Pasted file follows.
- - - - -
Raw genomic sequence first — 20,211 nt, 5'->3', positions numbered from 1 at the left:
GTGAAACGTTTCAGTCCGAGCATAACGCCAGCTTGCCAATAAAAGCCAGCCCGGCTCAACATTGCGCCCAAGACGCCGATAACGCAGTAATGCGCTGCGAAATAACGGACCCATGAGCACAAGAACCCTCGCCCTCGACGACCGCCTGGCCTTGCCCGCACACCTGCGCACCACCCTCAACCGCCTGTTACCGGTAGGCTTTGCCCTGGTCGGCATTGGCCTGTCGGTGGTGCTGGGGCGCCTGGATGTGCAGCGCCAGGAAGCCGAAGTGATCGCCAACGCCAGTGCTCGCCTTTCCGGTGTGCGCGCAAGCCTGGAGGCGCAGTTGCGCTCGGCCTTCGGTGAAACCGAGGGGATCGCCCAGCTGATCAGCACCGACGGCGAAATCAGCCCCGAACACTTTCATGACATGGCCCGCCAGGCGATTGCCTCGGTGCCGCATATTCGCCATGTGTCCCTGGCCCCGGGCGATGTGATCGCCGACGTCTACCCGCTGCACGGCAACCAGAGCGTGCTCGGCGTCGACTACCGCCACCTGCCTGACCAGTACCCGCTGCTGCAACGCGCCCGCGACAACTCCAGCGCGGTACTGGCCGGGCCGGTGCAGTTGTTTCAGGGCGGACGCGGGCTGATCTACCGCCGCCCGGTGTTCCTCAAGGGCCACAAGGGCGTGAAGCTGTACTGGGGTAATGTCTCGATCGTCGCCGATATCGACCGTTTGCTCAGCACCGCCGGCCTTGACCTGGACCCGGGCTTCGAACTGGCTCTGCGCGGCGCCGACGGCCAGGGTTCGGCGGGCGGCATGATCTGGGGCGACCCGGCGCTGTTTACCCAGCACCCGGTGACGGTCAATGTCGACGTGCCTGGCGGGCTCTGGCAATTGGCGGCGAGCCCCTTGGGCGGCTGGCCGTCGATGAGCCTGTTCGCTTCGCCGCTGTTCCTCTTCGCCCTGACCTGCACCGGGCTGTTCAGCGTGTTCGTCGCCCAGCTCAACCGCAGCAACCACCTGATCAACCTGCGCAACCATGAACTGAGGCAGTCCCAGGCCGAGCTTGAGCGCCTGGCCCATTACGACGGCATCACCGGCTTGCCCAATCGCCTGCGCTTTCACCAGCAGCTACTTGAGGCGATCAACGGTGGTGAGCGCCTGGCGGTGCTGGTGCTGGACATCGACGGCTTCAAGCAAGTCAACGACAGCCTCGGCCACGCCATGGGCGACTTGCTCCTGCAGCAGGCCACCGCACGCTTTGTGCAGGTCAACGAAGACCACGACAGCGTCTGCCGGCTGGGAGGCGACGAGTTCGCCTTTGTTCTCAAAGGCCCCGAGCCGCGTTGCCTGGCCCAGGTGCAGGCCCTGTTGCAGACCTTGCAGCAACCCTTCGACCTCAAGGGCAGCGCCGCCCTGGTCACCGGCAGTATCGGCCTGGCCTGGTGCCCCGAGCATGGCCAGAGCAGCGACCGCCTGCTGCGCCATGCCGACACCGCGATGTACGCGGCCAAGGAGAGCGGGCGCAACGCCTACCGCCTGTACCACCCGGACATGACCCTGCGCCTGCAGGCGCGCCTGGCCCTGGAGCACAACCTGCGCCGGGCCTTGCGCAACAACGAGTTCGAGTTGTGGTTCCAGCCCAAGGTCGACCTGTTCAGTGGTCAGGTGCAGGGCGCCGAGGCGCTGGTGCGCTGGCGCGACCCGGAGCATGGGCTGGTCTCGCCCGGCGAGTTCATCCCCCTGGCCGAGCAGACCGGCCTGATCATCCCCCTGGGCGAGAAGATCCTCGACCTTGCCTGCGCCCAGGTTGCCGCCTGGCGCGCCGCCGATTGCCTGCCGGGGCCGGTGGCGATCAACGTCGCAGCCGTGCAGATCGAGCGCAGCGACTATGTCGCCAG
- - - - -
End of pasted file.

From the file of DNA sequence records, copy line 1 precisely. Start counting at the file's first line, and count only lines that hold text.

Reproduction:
Raw genomic sequence first — 20,211 nt, 5'->3', positions numbered from 1 at the left: